CCA Newsroom

Federal fisheries legislation in the spotlight

House Committee on Natural Resources holds hearing on eight fisheries bills
Posted on December 01, 2011

Robert G. Hayes, one of the most respected voices on state, federal andinternational fisheries management issues, is among those invited by U.S. Rep. Doc Hastings (R-Wash.), chairman of the House Committee on Natural Resources, to appear before a hearing of his committee on Dec. 1 and offer testimony on a number of bills that stand to impact federal fisheries management. 


Posted on December 01, 2011

Most of us can cite some "seemed-like-a-good-idea-at-the-time" plan gone awry. Such appears the case with that part of the Magnuson Act requiring catch limits be set for all federally managed fish stock by the end of this year. 

Chairman Hastings’ Opening Statement at Full Committee Hearing on Legislation to Amend the Magnuson-Stevens Act

Posted on December 01, 2011

In 2010, U.S. commercial fisherman landed over 8 billion pounds of fish valued at $4.5 billion. In addition, approximately 10 million recreational fisherman made more than 71 million recreational fishing trips. Clearly, the economic activity created by the Nation's fishery resources is significant, especially for coastal communities. 

Legislation to Avert Unnecessary Fishing Closures Gathers Senate Support

Nelson/Rubio Bill racing the clock to fix management problems in federal saltwater fisheries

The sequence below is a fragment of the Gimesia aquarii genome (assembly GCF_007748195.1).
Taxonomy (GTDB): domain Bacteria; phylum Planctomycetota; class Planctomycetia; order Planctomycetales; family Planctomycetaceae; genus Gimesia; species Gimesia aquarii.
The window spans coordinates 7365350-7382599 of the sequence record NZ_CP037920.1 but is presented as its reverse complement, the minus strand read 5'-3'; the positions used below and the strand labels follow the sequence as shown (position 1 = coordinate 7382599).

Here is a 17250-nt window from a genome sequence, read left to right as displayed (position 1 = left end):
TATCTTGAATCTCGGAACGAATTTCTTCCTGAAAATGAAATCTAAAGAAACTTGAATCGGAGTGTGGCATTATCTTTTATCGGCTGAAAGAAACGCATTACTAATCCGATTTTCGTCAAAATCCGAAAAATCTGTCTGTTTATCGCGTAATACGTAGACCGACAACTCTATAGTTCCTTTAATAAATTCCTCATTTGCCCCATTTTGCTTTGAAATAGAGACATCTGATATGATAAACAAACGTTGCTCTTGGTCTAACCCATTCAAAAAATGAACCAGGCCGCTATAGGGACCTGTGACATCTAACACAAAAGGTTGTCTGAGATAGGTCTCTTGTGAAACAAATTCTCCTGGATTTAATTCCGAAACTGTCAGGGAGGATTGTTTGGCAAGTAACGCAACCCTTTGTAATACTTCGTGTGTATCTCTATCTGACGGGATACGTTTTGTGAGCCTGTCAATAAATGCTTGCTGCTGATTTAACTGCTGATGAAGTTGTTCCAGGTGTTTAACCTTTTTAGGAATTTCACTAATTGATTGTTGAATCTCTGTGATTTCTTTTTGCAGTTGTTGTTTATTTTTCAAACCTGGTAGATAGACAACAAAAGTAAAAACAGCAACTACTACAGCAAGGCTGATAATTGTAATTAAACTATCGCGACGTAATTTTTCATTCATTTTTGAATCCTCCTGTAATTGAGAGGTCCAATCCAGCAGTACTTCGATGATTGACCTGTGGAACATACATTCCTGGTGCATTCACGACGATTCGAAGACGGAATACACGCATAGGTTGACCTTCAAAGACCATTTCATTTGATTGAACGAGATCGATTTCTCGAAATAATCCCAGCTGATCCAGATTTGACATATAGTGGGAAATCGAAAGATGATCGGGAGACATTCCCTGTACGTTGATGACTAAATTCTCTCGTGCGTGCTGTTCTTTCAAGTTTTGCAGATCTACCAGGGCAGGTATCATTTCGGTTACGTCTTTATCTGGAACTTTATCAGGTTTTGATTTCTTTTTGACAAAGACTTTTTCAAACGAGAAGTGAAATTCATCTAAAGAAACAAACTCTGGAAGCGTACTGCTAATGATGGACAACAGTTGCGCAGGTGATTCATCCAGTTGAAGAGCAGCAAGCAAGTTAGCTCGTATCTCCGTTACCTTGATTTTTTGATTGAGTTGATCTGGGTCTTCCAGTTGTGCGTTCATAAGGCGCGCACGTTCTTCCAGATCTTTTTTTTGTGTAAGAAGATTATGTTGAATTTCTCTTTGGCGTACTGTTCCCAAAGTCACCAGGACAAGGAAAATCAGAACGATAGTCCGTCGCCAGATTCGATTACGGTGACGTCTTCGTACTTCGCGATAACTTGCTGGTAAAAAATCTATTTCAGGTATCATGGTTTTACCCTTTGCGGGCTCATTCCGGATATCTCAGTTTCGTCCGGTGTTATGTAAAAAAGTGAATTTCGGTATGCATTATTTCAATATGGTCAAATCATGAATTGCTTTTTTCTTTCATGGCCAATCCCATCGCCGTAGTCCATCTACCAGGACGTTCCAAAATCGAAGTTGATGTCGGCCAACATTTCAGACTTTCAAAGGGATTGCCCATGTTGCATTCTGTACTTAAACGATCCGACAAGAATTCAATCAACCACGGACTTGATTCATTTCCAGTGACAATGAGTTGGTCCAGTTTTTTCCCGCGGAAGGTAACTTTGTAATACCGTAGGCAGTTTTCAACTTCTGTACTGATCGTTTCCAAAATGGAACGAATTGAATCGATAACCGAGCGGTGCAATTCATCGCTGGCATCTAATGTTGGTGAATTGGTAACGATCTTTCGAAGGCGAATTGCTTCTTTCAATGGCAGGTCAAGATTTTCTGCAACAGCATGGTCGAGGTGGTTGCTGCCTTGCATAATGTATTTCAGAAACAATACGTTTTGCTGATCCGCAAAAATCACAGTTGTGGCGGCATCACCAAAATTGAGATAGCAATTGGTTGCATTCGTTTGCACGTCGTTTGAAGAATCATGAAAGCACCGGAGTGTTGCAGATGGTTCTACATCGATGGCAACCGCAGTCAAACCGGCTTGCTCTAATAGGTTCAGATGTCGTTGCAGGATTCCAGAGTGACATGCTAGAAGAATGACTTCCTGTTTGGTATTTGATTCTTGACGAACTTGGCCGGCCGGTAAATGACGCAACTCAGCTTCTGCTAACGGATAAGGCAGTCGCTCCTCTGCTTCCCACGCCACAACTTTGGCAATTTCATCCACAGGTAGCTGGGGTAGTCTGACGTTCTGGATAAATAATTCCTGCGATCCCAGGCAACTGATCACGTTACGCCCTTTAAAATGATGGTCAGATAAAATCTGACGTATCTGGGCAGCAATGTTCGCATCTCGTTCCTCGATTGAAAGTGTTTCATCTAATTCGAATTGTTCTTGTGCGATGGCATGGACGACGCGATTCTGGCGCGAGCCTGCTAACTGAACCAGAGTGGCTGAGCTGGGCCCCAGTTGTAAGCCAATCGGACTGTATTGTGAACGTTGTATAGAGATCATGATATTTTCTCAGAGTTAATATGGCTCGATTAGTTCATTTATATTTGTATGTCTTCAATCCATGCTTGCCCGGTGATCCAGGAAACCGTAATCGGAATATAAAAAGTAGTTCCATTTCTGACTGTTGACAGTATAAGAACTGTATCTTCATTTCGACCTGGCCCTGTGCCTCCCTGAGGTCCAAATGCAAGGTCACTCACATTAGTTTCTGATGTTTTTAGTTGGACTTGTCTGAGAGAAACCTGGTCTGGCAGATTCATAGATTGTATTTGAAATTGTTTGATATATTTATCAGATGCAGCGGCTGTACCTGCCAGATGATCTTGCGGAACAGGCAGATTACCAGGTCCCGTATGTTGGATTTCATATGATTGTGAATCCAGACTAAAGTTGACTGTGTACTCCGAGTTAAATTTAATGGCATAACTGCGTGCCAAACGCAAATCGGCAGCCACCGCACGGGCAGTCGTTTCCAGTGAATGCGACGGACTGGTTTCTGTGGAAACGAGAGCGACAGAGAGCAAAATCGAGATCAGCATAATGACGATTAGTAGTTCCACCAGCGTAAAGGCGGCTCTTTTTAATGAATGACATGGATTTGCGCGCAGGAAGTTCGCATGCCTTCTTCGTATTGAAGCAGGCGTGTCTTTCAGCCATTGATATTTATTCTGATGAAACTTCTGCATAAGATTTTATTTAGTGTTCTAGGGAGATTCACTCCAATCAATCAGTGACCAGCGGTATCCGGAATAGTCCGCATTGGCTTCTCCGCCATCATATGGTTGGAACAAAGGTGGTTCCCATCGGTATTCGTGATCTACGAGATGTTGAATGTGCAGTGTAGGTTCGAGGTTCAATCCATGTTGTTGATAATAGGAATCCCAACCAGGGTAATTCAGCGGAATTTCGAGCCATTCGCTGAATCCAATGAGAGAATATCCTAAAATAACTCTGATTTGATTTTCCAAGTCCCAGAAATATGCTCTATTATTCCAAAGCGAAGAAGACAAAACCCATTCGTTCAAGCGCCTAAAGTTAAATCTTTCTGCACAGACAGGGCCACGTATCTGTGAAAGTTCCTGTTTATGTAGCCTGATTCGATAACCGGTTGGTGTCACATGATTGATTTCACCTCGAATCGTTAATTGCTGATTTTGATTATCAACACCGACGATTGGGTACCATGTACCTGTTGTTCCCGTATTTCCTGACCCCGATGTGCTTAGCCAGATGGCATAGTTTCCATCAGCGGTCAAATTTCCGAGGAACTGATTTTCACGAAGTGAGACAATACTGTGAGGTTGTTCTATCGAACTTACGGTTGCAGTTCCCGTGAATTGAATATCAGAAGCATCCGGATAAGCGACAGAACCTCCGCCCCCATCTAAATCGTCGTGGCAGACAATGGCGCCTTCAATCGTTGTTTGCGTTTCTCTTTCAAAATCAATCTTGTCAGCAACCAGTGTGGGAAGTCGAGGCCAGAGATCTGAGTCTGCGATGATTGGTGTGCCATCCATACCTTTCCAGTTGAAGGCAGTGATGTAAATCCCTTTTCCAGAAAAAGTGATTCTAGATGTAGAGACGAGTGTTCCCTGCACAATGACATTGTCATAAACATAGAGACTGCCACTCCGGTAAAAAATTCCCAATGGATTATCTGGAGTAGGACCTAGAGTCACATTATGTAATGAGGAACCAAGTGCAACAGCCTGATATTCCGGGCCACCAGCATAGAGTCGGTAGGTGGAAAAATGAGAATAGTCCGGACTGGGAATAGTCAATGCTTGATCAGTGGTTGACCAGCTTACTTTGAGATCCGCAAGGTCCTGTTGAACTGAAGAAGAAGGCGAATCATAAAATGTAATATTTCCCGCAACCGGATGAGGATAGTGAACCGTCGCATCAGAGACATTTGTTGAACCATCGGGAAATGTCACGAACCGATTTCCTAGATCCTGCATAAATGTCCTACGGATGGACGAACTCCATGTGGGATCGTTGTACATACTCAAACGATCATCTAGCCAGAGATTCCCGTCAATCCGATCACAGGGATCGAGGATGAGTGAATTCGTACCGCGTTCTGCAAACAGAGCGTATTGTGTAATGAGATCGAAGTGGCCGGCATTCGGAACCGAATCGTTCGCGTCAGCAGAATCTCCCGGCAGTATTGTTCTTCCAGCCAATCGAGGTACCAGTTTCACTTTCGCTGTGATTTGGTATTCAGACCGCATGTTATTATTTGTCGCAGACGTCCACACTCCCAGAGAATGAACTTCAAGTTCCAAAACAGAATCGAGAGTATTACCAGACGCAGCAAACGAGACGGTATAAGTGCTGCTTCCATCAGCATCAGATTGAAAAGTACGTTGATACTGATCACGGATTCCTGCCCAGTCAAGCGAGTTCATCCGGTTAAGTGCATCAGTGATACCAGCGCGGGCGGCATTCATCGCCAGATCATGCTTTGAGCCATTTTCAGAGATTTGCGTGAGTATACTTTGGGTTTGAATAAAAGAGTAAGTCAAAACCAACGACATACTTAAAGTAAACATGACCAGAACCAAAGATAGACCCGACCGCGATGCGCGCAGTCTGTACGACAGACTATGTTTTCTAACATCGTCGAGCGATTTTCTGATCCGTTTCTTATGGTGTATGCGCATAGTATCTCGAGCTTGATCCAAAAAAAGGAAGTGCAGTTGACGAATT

Posted on November 29, 2011

WASHINGTON, D.C. – Nov. 29, 2011– With a December 31 deadline looming, support is surging for legislation to ensure that the National Oceanic and Atmospheric Administration’s (NOAA) National Marine Fisheries Service uses sound science to set catch limits for the nation’s fisheries as a Senate version of the Fishery Science Improvement Act was introduced late yesterday by Senators Bill Nelson (D-Fla.) and Marco Rubio (R-Fla.). 


Posted on November 15, 2011

Fisheries issues are rarely this black and white. Most of the things we debate in fisheries management revolve around murky models and shifty statistics. All too often, politics and fisheries science are woven together into a perfect bird's nest of confusion, producing baffling regulations and counter-intuitive policies.

Spotted seatrout caught in middle of regulations debate

Posted on November 11, 2011

First, the good news: Anglers may soon fish year round for spotted seatrout.

FWC meeting next week potentially features rule changes for sharks, redfish, trout and more

Posted on November 11, 2011

KEY LARGO — The agenda for next week's Florida Fish and Wildlife Conservation Commission meeting reminds one of that famous Clint Eastwood spaghetti western "The Good, the Bad and the Ugly."

Gretna fisherman pleads guilty to illegal fishing and could face five years in prison

Posted on November 10, 2011

A Gretna fisherman has pleaded guilty in federal court to exceeding the legal limit for redfish on a trip last year, and could face five years in prison and a $250,000 fine. Blake Mitchell, 26, admitted to allowing several Tennessee men to exceed the legal limit of five redfish per person while on a duck hunting and bowfishing trip in January 2010.

Fisheries regulators cut menhaden catch to protect other species

Posted on November 10, 2011

A small silver fish, menhaden has outsized importance in the sea, serving as sustenance for many larger fish and providing vital oils for healthy human hearts. But the population of menhaden has plummeted to just 8 percent of its historical levels off the East Coast as overfishing has taken its toll.

Northwest salmon fisheries may have to share with killer whales

Posted on November 10, 2011

Orcas attack prey as large as gray whales and as small as herring. But the endangered orcas of the Puget Sound and San Juan Islands have adapted to eating mostly Chinook salmon, another threatened species.